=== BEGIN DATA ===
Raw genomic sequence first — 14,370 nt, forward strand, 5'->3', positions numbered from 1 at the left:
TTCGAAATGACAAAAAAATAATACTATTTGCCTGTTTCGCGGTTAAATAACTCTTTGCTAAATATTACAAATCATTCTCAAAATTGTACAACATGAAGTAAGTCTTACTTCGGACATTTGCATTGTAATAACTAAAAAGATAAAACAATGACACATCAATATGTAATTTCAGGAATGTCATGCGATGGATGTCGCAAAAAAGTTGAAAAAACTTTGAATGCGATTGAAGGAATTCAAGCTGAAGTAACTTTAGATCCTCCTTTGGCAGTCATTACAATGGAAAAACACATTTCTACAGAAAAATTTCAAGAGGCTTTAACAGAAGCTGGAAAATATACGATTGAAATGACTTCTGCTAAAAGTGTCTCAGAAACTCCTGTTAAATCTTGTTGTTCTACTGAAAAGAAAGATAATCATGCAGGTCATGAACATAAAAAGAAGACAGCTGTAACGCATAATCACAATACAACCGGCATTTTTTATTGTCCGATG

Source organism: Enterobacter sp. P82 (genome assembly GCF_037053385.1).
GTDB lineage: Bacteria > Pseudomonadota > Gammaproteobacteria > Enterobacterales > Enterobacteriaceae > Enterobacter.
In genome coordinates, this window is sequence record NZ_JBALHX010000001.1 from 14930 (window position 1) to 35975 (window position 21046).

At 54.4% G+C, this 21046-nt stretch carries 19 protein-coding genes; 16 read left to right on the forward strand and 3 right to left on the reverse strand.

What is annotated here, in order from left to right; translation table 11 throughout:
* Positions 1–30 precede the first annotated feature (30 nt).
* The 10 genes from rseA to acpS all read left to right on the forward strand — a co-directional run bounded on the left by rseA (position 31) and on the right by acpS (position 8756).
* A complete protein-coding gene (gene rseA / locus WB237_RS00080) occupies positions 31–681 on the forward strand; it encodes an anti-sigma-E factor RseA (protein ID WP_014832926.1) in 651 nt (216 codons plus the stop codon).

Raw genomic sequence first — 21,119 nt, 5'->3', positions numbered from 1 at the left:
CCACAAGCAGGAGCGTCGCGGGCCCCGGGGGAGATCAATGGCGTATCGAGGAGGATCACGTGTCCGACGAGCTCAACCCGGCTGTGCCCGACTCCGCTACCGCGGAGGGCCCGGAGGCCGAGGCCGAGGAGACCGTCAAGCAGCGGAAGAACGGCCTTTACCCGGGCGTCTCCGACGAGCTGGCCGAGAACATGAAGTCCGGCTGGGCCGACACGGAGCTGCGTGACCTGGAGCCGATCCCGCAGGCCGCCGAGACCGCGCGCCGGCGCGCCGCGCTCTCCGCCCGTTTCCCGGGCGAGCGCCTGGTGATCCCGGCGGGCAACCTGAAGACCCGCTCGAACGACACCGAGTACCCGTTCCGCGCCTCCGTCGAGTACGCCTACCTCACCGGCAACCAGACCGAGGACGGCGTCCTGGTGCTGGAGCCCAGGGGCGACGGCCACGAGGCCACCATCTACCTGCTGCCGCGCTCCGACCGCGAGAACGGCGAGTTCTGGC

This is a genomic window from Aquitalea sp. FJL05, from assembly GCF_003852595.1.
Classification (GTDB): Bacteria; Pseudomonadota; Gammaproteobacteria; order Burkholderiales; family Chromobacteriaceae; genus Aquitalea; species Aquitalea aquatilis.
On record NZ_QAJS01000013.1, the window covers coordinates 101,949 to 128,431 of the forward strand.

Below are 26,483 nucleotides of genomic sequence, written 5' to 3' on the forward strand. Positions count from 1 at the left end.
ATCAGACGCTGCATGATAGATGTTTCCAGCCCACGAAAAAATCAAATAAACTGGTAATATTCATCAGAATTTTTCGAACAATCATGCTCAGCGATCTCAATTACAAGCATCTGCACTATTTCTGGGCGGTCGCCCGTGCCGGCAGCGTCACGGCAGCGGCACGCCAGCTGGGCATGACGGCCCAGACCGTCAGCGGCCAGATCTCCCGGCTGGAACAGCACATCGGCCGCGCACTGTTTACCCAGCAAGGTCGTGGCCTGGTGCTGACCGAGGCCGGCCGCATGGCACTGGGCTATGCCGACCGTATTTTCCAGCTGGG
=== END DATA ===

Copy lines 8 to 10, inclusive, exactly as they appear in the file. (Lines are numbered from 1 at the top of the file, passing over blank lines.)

* Positions 1–30 precede the first annotated feature (30 nt).
* The 10 genes from rseA to acpS all read left to right on the forward strand — a co-directional run bounded on the left by rseA (position 31) and on the right by acpS (position 8756).
* A complete protein-coding gene (gene rseA / locus WB237_RS00080) occupies positions 31–681 on the forward strand; it encodes an anti-sigma-E factor RseA (protein ID WP_014832926.1) in 651 nt (216 codons plus the stop codon).